Suzanne Sheldon thought she had found the perfect technique to stop her Golden Retrievers from digging holes in her back yard. A dog trainer gave her the tip: Bury the dogs’ feces in the holes they dug. But Sheldon said, “I ended up with more holes in different places. Comet created new holes and StellaLuna redug the old ones.”
On to Plan B. When the dog started digging near the fences, Sheldon dutifully filled the holes with bricks. That stopped them, at least in those spots. But the diggers turned their attention to other parts of the yard, splaying dirt in their wake. “I ended up with a small mountain in the yard. In two years, they completely destroyed the grass.”
On to a remedy that stopped the digging for good. In that yard, at least. She moved across town to Skokie, Ill., a Chicago suburb.
A year later, Sheldon runs the Retrievers in a park almost every morning to tire them and curb their digging desires — a technique dog trainers tout. “I try to make sure they have toys in the yard and don’t leave them out there too long,” Sheldon said, echoing another favorite prevention tip from trainers.
Yet, the dogs haven’t totally forgotten digging. Parts of Sheldon’s year-old yard soon may need re-seeding and she is pondering adding a snow fence — those orange plastic-grid buffers — to protect the most damaged area. “I keep telling myself it doesn’t really matter, it’s just a back yard, and my front yard is really pretty.” Sheldon said.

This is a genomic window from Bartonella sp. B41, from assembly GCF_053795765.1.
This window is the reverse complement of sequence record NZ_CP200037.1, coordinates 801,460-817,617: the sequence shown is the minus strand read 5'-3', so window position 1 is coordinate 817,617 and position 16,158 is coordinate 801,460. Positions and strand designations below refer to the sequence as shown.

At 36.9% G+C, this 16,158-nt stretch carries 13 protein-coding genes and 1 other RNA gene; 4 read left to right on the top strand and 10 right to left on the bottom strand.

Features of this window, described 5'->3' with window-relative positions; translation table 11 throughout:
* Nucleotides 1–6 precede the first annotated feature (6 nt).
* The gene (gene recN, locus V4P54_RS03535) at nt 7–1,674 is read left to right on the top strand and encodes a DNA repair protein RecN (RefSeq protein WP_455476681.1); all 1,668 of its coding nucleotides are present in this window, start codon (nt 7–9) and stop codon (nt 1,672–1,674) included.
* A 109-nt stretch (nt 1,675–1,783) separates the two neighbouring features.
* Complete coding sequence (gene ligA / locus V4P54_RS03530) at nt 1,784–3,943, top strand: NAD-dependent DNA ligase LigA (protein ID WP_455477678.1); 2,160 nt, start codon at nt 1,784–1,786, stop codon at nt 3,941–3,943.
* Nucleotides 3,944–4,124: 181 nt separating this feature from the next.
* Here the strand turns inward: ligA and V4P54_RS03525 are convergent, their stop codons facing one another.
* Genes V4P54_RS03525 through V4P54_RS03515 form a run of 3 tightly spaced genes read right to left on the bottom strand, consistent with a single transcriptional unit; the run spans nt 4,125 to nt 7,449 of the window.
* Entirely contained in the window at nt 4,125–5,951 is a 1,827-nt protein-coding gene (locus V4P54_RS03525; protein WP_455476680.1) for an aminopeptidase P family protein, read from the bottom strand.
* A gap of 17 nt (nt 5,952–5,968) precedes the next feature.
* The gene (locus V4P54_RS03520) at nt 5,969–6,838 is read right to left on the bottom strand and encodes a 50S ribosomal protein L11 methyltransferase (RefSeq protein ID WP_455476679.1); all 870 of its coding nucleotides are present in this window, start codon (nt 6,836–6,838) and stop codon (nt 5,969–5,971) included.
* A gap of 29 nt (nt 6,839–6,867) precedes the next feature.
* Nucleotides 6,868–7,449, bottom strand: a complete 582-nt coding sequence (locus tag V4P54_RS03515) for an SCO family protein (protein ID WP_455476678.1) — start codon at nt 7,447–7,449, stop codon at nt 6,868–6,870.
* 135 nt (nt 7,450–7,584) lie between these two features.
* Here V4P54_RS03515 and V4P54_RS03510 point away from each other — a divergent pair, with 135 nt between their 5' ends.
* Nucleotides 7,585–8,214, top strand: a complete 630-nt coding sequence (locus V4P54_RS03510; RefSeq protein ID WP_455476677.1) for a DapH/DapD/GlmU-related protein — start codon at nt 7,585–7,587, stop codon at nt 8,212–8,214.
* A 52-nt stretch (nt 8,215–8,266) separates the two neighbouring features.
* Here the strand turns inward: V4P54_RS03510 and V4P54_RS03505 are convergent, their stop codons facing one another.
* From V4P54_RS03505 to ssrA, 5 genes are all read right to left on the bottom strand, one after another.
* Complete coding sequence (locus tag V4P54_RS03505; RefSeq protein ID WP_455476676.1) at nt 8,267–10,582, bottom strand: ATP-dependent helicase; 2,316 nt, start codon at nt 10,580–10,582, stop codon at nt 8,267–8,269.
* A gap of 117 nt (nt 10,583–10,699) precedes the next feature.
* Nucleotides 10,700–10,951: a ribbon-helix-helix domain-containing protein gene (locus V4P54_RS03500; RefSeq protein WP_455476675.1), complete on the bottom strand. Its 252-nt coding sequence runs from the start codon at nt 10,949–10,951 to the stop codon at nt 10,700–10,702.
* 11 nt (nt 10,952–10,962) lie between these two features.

Is this the fate to which dog owners must resign themselves — giving up in utter frustration when their dogs are devoted diggers? No, say trainers and veterinarians. As warm summer weather encourages dogs to dig in the cool earth for a respite, experts say you have at least as many techniques to divest crater-makers as reasons dogs dig.
For dogs, digging is in the genes. Wild ancestors dug to hide their food and create dens to rear pups. Humans helped nature along by selecting for the trait in breeds used to dig up vermin and other prey from earthen tunnels.
Terriers, the most popular group for this job, even take their name from the Latin word for earthterra. Scottish Terriers and West Highland White Terriers, in particular, were bred to be efficient digging machines. Their turned-out feet let them shovel dirt to the side — an improvement over Fox Terriers and other straight-legged Terriers that eventually fell into a hole as dirt piled up behind them. “If you’ve been dealing with dogs that have been bred to dig, it’s very difficult to stop the digging,” said Stanley Coren, author of The Intelligence of Dogs (Bantam, 1995) and Why We Love The Dogs We Do (Free Press, 1999) and psychology professor at the University of British Columbia in Vancouver.
Look for a reason for the digging by studying when and where your dog digs. “The most important part is to address the cause,” said Bonnie Beaver, veterinarian at Texas A&M University in College Station and diplomate of American College of Veterinary Behaviorists.